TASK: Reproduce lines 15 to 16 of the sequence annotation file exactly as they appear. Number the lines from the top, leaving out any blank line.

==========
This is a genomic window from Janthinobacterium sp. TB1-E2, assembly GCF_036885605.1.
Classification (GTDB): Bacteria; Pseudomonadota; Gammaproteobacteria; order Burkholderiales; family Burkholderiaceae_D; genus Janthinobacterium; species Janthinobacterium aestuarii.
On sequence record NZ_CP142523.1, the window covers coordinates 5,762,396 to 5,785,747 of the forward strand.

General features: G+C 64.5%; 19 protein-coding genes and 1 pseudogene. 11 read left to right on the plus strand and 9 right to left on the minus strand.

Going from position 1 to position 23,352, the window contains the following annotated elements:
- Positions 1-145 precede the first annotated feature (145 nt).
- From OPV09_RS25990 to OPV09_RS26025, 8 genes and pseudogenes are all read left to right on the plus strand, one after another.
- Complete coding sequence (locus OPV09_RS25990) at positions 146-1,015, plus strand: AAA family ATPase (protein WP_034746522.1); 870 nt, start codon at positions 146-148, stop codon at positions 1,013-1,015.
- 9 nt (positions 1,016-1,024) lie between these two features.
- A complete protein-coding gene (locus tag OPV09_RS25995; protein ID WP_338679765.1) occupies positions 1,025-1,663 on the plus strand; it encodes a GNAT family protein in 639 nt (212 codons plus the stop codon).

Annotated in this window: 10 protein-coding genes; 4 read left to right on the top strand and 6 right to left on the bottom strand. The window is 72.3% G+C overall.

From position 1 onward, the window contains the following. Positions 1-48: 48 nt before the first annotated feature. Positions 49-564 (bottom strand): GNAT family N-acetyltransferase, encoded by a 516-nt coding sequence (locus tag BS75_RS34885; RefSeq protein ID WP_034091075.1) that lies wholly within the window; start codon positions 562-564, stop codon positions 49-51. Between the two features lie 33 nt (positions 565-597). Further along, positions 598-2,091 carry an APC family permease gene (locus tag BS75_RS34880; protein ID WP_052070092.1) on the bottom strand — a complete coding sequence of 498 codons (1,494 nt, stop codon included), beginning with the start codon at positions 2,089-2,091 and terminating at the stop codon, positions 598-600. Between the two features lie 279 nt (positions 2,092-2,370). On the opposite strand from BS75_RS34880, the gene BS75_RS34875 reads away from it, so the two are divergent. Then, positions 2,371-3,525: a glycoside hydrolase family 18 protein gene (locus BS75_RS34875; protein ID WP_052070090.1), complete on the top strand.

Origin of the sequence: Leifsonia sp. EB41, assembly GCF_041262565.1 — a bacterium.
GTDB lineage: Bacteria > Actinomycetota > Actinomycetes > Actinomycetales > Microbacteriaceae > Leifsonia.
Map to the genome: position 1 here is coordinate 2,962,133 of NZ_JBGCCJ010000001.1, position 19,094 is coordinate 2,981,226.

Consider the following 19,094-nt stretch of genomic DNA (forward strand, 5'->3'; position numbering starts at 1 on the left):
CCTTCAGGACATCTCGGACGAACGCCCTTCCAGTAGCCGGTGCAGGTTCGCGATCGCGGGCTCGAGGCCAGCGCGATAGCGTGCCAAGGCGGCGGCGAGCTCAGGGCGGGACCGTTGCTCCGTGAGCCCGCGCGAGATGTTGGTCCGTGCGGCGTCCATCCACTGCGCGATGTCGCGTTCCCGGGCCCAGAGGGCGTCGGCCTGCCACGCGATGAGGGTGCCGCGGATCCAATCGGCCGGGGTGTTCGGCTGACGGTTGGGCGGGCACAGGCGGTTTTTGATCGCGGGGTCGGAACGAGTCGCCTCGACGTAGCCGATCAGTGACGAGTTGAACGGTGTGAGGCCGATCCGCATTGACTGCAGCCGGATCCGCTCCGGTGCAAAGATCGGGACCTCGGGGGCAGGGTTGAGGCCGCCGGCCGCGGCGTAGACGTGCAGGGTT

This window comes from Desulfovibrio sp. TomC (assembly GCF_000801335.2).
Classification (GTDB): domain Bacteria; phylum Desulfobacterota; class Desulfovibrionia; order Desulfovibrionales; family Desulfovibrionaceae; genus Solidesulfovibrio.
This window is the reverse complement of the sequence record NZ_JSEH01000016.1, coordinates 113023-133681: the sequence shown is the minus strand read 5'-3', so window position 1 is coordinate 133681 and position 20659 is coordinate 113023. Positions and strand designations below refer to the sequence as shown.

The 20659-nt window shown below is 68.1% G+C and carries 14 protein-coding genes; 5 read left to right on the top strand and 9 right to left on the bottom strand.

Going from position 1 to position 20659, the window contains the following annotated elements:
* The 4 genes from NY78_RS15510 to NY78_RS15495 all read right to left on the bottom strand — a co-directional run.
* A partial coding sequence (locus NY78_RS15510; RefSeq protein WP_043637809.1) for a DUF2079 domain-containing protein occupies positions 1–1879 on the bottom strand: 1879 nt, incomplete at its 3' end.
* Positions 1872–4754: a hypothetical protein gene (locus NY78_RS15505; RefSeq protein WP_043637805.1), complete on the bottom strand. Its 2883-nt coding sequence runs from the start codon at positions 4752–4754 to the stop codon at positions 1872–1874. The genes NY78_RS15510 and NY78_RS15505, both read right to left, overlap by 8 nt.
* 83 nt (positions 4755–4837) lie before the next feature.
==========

Map to the genome: position 1 here is coordinate 2,962,133 of NZ_JBGCCJ010000001.1, position 19,094 is coordinate 2,981,226.

Consider the following 19,094-nt stretch of genomic DNA (forward strand, 5'->3'; position numbering starts at 1 on the left):